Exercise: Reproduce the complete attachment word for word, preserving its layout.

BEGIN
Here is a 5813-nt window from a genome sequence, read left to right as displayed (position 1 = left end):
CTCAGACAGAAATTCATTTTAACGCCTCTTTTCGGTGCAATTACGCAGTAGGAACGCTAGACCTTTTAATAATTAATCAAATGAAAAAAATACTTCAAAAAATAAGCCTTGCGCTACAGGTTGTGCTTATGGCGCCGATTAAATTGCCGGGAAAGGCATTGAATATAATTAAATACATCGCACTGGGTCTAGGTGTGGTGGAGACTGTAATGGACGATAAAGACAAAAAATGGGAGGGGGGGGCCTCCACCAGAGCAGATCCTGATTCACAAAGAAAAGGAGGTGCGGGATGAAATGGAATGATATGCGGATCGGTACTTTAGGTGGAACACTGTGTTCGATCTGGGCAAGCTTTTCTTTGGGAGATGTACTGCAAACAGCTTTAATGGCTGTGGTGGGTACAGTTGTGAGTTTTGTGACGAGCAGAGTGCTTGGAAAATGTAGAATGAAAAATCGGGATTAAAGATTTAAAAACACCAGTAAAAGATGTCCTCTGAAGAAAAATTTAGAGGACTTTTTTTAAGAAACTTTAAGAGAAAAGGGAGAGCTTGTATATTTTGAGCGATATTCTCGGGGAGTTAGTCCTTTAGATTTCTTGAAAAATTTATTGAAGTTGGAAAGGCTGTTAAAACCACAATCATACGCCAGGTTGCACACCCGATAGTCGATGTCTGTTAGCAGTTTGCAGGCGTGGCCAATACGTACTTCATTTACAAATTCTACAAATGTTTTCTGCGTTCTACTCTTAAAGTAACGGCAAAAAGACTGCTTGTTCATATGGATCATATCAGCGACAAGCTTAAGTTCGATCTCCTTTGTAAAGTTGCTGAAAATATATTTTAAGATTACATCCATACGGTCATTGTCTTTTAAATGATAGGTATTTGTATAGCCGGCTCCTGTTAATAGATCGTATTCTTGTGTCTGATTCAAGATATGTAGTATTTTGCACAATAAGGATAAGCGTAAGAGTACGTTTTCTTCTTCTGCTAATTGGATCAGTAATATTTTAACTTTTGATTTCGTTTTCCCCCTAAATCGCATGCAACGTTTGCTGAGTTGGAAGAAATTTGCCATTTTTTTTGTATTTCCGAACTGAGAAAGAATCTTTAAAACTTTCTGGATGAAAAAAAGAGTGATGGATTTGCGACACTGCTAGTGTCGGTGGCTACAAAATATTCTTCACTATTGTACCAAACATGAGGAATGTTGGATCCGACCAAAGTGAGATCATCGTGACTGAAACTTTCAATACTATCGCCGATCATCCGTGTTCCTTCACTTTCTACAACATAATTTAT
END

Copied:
Here is a 5813-nt window from a genome sequence, read left to right as displayed (position 1 = left end):
CTCAGACAGAAATTCATTTTAACGCCTCTTTTCGGTGCAATTACGCAGTAGGAACGCTAGACCTTTTAATAATTAATCAAATGAAAAAAATACTTCAAAAAATAAGCCTTGCGCTACAGGTTGTGCTTATGGCGCCGATTAAATTGCCGGGAAAGGCATTGAATATAATTAAATACATCGCACTGGGTCTAGGTGTGGTGGAGACTGTAATGGACGATAAAGACAAAAAATGGGAGGGGGGGGCCTCCACCAGAGCAGATCCTGATTCACAAAGAAAAGGAGGTGCGGGATGAAATGGAATGATATGCGGATCGGTACTTTAGGTGGAACACTGTGTTCGATCTGGGCAAGCTTTTCTTTGGGAGATGTACTGCAAACAGCTTTAATGGCTGTGGTGGGTACAGTTGTGAGTTTTGTGACGAGCAGAGTGCTTGGAAAATGTAGAATGAAAAATCGGGATTAAAGATTTAAAAACACCAGTAAAAGATGTCCTCTGAAGAAAAATTTAGAGGACTTTTTTTAAGAAACTTTAAGAGAAAAGGGAGAGCTTGTATATTTTGAGCGATATTCTCGGGGAGTTAGTCCTTTAGATTTCTTGAAAAATTTATTGAAGTTGGAAAGGCTGTTAAAACCACAATCATACGCCAGGTTGCACACCCGATAGTCGATGTCTGTTAGCAGTTTGCAGGCGTGGCCAATACGTACTTCATTTACAAATTCTACAAATGTTTTCTGCGTTCTACTCTTAAAGTAACGGCAAAAAGACTGCTTGTTCATATGGATCATATCAGCGACAAGCTTAAGTTCGATCTCCTTTGTAAAGTTGCTGAAAATATATTTTAAGATTACATCCATACGGTCATTGTCTTTTAAATGATAGGTATTTGTATAGCCGGCTCCTGTTAATAGATCGTATTCTTGTGTCTGATTCAAGATATGTAGTATTTTGCACAATAAGGATAAGCGTAAGAGTACGTTTTCTTCTTCTGCTAATTGGATCAGTAATATTTTAACTTTTGATTTCGTTTTCCCCCTAAATCGCATGCAACGTTTGCTGAGTTGGAAGAAATTTGCCATTTTTTTTGTATTTCCGAACTGAGAAAGAATCTTTAAAACTTTCTGGATGAAAAAAAGAGTGATGGATTTGCGACACTGCTAGTGTCGGTGGCTACAAAATATTCTTCACTATTGTACCAAACATGAGGAATGTTGGATCCGACCAAAGTGAGATCATCGTGACTGAAACTTTCAATACTATCGCCGATCATCCGTGTTCCTTCACTTTCTACAACATAATTTAT